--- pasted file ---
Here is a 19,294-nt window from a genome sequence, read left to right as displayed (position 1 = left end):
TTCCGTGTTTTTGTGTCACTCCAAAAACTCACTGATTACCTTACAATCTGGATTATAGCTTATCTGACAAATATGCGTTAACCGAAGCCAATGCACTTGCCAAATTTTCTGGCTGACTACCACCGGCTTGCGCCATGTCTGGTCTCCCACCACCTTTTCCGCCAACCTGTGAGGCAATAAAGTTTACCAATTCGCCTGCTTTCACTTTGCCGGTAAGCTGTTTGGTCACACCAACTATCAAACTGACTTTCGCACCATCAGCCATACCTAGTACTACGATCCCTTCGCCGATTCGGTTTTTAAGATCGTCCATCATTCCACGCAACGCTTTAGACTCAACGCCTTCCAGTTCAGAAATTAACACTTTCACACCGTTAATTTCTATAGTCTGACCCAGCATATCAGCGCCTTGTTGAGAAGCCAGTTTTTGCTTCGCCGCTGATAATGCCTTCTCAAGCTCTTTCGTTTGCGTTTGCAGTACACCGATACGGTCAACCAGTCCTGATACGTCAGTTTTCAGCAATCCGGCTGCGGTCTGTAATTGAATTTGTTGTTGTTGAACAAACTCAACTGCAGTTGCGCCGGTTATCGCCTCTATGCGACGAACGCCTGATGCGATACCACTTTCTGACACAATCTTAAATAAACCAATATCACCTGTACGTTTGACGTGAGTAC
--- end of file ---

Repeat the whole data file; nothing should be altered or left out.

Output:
Here is a 19,294-nt window from a genome sequence, read left to right as displayed (position 1 = left end):
TTCCGTGTTTTTGTGTCACTCCAAAAACTCACTGATTACCTTACAATCTGGATTATAGCTTATCTGACAAATATGCGTTAACCGAAGCCAATGCACTTGCCAAATTTTCTGGCTGACTACCACCGGCTTGCGCCATGTCTGGTCTCCCACCACCTTTTCCGCCAACCTGTGAGGCAATAAAGTTTACCAATTCGCCTGCTTTCACTTTGCCGGTAAGCTGTTTGGTCACACCAACTATCAAACTGACTTTCGCACCATCAGCCATACCTAGTACTACGATCCCTTCGCCGATTCGGTTTTTAAGATCGTCCATCATTCCACGCAACGCTTTAGACTCAACGCCTTCCAGTTCAGAAATTAACACTTTCACACCGTTAATTTCTATAGTCTGACCCAGCATATCAGCGCCTTGTTGAGAAGCCAGTTTTTGCTTCGCCGCTGATAATGCCTTCTCAAGCTCTTTCGTTTGCGTTTGCAGTACACCGATACGGTCAACCAGTCCTGATACGTCAGTTTTCAGCAATCCGGCTGCGGTCTGTAATTGAATTTGTTGTTGTTGAACAAACTCAACTGCAGTTGCGCCGGTTATCGCCTCTATGCGACGAACGCCTGATGCGATACCACTTTCTGACACAATCTTAAATAAACCAATATCACCTGTACGTTTGACGTGAGTAC